Man with knife shot dead at Paris police station

Knife-wielding man with fake explosives killed after entering police station on anniversary of Charlie Hebdo attack.

French police secure the area after a man was shot dead at a police station in the 18th district in Paris
French police secure the area after a man reportedly tried to enter police station shouting "Allahu Akbar" (God is great) on the anniversary of the Charlie Hebdo attack [Charles Platiau/Reuters]

A knife-wielding man wearing a fake explosive belt was shot and killed on Thursday after he entered a Paris police station, French officials said.

The shooting came a year to the day after an attack on the French satirical newspaper Charlie Hebdo launched a bloody year in the French capital.

Luc Poignant, a police union official, said the man cried out “Allahu Akbar,” Arabic for “God is great.”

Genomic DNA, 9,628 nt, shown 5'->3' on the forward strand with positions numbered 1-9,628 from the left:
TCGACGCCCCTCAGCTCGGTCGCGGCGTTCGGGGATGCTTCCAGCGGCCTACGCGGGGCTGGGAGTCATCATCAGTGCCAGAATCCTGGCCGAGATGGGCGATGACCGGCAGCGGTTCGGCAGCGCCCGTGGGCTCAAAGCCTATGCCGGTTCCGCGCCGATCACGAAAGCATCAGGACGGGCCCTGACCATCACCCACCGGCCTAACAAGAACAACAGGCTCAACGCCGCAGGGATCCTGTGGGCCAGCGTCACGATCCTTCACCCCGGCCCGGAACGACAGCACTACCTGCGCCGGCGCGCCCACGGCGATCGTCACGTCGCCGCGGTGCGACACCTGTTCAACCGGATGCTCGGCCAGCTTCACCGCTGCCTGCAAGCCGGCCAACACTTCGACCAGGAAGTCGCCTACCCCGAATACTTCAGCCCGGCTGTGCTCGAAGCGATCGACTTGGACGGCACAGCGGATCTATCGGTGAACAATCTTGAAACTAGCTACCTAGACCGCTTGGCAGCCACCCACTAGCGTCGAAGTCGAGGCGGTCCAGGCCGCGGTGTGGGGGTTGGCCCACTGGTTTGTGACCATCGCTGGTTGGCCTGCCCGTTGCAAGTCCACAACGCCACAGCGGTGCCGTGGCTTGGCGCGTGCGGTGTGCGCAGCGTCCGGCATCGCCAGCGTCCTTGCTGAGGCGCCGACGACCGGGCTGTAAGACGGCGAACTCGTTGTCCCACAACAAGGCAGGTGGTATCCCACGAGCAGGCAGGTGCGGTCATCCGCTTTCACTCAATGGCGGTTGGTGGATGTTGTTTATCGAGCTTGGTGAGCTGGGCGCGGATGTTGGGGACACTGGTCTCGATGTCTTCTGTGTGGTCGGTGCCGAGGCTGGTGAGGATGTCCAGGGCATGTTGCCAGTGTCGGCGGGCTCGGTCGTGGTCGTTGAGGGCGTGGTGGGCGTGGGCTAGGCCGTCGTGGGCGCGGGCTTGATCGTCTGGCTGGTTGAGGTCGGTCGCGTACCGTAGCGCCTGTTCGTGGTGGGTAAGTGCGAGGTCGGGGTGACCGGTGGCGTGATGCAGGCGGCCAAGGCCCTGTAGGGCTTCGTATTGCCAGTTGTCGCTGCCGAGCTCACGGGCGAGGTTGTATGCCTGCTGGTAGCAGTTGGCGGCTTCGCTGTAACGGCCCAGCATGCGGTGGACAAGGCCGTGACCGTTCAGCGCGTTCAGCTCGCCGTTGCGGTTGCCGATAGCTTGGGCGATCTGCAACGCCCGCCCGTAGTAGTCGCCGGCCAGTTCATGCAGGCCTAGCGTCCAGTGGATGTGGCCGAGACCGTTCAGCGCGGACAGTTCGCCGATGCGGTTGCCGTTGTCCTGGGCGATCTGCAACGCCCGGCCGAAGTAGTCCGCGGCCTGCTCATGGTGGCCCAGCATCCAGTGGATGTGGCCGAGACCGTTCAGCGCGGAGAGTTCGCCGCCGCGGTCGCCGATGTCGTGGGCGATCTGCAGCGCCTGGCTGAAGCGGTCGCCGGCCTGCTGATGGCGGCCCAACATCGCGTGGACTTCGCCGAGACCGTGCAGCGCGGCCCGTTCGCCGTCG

A statement from the Paris prosecutor said the man’s body was found with a cell phone and a piece of paper with an emblem of the Islamic State of Iraq and the Levant group and a claim of responsibility written in Arabic.

The statement did not provide more details about the claim.

Just a few minutes earlier, elsewhere in the city, French President Francois Hollande had finished paying homage to police officers killed in the line of duty, including three shot to death in the attacks last January.

A Paris police official said police were investigating the incident at the Paris police station as “more likely terrorism” than a standard criminal act. The official spoke on condition of anonymity because he was not authorised to be publicly named according to police policy.

The neighbourhood in the Goutte d’Or district of northern Paris was locked down after the shooting.

On January 7, 2015, two French-born brothers killed 11 people inside the building where Charlie Hebdo operated, as well as a Muslim policeman outside.

Over the next two days, an accomplice shot a policewoman to death and then stormed a supermarket, killing four hostages. All three gunmen died.

 Paris, a year after Charlie Hebdo attacks

Source: AP